will	 not  be  created  at  all  (it wouldn't make any difference),
	   although any overhead value will be respected during calculations.

       atm, adsl
	   ATM linklayer consists of 53 byte cells, where each	of  them  pro-
	   vides  48  bytes for payload. Also all the cells must be fully uti-
	   lized, thus the last one is padded if/as necessary.

	   When the size table is calculated, adjusted size that fits properly
	   into	 lowest	 amount of cells is assigned to a slot. For example, a
	   100 byte long packet requires three 48-byte payloads, so the	 final
	   size would require 3 ATM cells - 159 bytes.

	   For ATM size tables, 16 bytes sized slots are perfectly enough. The
	   default values of mtu and tsize create 4 bytes sized slots.

       The following values are typical for different adsl scenarios (based on
       [1] and [2]):

       LLC based:
	   PPPoA - 14 (PPP - 2, ATM - 12)
	   PPPoE - 40+ (PPPoE - 8, ATM - 18, ethernet 14, possibly FCS - 4+padding)
	   Bridged - 32 (ATM - 18, ethernet 14, possibly FCS - 4+padding)
	   IPoA - 16 (ATM - 16)

       VC Mux based:
	   PPPoA - 10 (PPP - 2, ATM - 8)
	   PPPoE - 32+ (PPPoE - 8, ATM - 10, ethernet 14, possibly FCS - 4+padding)
	   Bridged - 24+ (ATM - 10, ethernet 14, possibly FCS - 4+padding)
	   IPoA - 8 (ATM - 8)
       There are a few important things regarding the above overheads:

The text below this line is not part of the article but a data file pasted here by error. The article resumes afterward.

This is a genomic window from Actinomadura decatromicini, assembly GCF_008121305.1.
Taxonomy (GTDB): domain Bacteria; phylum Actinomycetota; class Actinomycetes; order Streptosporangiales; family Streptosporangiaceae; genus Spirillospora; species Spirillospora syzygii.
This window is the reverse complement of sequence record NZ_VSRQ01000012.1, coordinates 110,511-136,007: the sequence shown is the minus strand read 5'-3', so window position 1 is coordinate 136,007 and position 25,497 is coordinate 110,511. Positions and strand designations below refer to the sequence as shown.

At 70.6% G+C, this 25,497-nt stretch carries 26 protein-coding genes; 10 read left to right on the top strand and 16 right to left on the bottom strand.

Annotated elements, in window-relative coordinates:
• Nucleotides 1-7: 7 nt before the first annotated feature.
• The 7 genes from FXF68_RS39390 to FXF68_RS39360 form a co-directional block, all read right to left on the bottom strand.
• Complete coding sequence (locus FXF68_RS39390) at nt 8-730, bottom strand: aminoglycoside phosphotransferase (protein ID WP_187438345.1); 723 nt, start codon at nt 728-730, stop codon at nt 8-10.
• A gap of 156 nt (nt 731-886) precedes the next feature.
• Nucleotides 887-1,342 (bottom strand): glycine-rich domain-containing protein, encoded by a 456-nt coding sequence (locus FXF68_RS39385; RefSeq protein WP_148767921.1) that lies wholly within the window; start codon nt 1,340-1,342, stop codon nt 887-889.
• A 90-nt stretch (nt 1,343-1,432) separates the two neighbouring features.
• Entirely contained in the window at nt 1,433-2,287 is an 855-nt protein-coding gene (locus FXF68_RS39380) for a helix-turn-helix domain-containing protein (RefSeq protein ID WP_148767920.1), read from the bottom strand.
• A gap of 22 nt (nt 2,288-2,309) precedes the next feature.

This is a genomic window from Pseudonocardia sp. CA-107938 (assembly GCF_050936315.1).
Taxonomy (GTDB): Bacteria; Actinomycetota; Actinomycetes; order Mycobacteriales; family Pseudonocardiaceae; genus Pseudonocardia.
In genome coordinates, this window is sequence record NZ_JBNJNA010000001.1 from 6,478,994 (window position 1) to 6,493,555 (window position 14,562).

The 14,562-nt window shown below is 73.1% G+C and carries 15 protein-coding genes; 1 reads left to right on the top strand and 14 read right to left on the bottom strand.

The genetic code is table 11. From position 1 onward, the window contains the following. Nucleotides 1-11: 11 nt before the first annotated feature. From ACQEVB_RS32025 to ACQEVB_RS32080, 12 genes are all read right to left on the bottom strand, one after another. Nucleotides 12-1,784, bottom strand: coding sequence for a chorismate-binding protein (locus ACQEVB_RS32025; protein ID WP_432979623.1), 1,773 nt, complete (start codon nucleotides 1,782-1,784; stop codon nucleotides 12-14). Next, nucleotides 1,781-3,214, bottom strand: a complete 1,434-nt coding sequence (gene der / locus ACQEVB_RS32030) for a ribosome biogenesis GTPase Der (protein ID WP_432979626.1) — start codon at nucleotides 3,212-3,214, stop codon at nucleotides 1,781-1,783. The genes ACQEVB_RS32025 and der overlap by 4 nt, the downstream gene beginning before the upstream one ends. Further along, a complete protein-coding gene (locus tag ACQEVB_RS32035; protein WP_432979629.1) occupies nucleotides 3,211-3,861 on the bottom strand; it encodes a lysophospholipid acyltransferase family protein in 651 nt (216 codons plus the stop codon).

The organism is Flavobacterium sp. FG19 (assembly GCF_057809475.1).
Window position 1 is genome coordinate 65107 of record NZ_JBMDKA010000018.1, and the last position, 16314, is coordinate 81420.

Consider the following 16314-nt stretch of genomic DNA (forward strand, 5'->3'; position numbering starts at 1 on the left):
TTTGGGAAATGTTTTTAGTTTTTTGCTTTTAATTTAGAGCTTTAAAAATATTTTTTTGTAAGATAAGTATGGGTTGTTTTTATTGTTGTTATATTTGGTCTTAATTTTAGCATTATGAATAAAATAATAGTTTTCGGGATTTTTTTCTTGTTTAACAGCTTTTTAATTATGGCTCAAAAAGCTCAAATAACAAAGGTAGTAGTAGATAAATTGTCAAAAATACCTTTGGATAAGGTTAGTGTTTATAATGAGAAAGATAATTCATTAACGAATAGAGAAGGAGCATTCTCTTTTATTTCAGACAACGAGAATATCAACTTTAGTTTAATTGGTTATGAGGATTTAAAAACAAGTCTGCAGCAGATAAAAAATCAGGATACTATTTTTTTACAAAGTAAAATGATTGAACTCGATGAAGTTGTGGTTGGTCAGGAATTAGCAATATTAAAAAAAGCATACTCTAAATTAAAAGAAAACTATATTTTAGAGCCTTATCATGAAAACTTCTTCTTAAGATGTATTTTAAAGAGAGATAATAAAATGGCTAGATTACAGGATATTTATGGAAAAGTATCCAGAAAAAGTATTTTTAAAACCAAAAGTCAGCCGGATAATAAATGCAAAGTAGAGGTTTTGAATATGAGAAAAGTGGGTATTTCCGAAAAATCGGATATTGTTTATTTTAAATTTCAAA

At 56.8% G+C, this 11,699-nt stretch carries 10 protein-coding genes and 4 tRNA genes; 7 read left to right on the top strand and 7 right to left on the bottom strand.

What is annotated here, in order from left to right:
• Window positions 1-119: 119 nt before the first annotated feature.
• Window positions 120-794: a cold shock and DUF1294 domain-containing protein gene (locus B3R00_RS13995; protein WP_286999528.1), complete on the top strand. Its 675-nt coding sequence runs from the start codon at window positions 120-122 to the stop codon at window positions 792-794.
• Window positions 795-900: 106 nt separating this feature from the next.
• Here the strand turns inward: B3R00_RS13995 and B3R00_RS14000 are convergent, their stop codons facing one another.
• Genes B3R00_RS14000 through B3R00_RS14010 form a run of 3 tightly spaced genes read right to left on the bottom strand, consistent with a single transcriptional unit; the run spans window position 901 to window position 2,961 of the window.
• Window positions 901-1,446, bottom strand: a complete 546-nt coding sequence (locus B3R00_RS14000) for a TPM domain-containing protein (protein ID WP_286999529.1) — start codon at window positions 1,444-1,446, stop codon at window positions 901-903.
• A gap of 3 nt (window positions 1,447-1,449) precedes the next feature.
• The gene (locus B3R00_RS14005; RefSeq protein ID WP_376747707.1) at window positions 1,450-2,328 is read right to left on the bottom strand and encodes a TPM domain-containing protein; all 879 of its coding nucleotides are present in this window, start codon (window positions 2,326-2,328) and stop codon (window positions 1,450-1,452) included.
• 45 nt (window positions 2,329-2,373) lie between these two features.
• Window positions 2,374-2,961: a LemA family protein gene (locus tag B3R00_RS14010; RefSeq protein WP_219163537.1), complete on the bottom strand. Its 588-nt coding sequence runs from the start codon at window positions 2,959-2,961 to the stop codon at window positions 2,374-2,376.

o   IPoA	 in LLC case requires SNAP, instead of LLC-NLPID (see rfc2684)
	   - this is the reason why it actually takes more space than PPPoA.

       o   In rare cases, FCS might be preserved  on  protocols	 that  include
	   Ethernet  frames (Bridged and PPPoE). In such situation, any Ether-
	   net specific padding guaranteeing 64 bytes long frame size  has  to
	   be  included	 as  well  (see RFC2684).  In the other words, it also
	   guarantees that any packet you send will take minimum 2 atm	cells.
	   You should set mpu accordingly for that.

       o   When	 the  size  table is consulted, and you're shaping traffic for
	   the sake of another modem/router, an Ethernet header (without  pad-
	   ding)  will already be added to initial packet's length. You should
	   compensate for that by subtracting 14 from the above	 overheads  in
	   this	 case.	If you're shaping directly on the router (for example,
	   with speedtouch usb modem) using ppp daemon, you're	using  raw  ip
	   interface without underlying layer2, so nothing will be added.

	   For more thorough explanations, please see [1] and [2].

       It's  often  forgotten  that  modern  network cards (even cheap ones on
       desktop motherboards) and/or  their  drivers  often  support  different
       offloading  mechanisms.	In  the	 context of traffic shaping, 'tso' and
       'gso' might cause undesirable effects,  due  to	massive	 TCP  segments
       being  considered during traffic shaping (including stab calculations).
       For slow uplink interfaces, it's	 good  to  use	ethtool	 to  turn  off
       offloading features.

       tc(8), tc-hfsc(7), tc-hfsc(8),
       [1] http://ace-host.stuart.id.au/russell/files/tc/tc-atm/
       [2] http://www.faqs.org/rfcs/rfc2684.html

       Please direct bugreports and patches to: <net...@vger.kernel.org>

       Manpage created by Michal Soltys (sol...@ziu.info)

iproute2			31 October 2011			       STAB(8)